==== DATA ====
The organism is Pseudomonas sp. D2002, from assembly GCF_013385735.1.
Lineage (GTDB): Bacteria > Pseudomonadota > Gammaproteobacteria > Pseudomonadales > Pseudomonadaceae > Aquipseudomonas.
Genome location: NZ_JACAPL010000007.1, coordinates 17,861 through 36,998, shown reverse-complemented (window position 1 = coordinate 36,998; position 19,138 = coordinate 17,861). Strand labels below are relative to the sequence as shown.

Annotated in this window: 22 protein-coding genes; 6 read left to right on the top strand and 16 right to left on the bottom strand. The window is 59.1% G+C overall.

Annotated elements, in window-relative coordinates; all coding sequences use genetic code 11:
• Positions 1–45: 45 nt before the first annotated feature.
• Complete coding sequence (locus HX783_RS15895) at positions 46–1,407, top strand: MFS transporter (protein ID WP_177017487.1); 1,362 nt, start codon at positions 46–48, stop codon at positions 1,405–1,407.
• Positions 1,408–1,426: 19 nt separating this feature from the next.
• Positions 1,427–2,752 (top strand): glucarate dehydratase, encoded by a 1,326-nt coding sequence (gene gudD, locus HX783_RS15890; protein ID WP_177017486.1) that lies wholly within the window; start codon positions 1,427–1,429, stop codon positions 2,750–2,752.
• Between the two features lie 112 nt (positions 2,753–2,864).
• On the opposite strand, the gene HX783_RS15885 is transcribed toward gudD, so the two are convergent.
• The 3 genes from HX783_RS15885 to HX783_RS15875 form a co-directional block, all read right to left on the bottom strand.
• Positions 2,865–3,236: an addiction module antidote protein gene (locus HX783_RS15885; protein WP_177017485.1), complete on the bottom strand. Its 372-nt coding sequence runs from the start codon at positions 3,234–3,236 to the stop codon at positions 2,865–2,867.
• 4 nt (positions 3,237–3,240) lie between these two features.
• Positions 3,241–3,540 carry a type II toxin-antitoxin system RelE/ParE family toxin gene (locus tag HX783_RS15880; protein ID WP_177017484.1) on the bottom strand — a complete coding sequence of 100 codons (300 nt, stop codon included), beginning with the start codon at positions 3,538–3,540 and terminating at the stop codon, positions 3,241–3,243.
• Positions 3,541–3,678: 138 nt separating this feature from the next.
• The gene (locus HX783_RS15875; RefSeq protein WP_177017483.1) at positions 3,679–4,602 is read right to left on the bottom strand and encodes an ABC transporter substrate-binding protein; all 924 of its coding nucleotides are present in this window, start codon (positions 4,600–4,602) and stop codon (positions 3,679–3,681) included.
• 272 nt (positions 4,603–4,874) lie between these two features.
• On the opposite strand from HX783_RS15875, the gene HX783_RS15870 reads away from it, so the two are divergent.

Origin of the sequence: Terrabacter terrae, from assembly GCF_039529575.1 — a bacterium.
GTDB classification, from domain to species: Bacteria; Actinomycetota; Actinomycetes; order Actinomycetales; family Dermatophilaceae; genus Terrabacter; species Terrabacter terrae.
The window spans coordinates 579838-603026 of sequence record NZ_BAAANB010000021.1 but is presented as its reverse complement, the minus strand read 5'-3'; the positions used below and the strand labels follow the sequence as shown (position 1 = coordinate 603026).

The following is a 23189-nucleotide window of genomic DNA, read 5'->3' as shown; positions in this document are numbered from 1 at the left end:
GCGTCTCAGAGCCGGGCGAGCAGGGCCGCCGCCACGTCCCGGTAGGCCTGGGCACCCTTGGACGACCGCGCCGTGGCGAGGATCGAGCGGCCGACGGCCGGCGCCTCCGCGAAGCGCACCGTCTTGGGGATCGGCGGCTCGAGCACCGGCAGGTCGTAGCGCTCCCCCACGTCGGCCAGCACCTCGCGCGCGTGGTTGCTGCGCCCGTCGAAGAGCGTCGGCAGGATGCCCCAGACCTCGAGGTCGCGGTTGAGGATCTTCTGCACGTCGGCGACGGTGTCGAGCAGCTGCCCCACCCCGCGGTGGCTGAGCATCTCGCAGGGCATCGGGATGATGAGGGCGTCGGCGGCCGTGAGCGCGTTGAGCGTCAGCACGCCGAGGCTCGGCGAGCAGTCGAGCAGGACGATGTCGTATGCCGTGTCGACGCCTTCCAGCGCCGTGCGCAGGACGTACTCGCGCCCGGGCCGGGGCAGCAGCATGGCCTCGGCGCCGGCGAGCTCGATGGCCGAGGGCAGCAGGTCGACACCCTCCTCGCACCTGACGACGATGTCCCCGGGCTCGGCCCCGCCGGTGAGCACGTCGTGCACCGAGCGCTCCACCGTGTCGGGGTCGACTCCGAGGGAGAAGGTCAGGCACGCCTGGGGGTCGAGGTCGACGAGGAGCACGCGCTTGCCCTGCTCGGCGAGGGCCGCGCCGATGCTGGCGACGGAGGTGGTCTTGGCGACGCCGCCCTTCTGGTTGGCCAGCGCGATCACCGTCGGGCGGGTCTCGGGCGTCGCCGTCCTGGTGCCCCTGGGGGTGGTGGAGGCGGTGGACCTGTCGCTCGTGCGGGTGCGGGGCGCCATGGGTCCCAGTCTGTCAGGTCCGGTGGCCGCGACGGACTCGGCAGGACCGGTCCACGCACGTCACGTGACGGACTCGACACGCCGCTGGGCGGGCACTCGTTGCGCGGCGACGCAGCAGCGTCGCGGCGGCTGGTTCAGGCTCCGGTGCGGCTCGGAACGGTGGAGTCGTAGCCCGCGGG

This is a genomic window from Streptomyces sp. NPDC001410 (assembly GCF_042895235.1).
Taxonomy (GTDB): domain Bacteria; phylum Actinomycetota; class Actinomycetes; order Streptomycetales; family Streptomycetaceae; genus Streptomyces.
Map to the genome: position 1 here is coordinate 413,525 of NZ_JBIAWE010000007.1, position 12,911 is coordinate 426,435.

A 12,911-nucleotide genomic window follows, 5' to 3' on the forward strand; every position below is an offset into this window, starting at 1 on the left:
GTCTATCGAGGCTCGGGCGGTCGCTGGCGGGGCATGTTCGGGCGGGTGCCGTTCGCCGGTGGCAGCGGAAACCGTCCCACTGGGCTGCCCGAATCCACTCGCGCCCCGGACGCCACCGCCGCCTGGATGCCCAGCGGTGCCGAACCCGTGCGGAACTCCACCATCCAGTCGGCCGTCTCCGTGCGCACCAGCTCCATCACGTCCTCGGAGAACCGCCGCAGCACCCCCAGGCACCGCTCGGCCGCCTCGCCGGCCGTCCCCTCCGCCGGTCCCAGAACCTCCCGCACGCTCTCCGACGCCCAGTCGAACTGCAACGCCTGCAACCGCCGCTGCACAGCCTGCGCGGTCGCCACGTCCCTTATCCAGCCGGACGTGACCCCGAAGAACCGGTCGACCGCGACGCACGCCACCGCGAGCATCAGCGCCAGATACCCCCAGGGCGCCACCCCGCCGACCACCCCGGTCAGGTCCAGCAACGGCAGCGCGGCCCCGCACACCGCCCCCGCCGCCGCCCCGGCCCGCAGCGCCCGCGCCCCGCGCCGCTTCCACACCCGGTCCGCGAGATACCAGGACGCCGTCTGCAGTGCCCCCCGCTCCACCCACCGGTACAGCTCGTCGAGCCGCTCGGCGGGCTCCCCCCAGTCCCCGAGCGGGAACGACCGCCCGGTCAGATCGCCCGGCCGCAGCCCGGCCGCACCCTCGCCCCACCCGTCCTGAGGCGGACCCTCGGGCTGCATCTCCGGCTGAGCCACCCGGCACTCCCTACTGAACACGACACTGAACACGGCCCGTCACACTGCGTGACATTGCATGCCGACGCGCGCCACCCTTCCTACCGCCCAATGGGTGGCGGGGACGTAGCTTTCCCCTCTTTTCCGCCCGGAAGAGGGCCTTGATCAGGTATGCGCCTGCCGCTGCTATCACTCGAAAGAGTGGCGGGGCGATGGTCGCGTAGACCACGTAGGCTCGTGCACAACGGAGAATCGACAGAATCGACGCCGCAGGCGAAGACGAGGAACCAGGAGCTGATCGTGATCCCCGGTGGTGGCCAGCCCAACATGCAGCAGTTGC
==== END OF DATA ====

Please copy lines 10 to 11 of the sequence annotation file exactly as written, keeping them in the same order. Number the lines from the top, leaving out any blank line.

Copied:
• Between the two features lie 112 nt (positions 2,753–2,864).
• On the opposite strand, the gene HX783_RS15885 is transcribed toward gudD, so the two are convergent.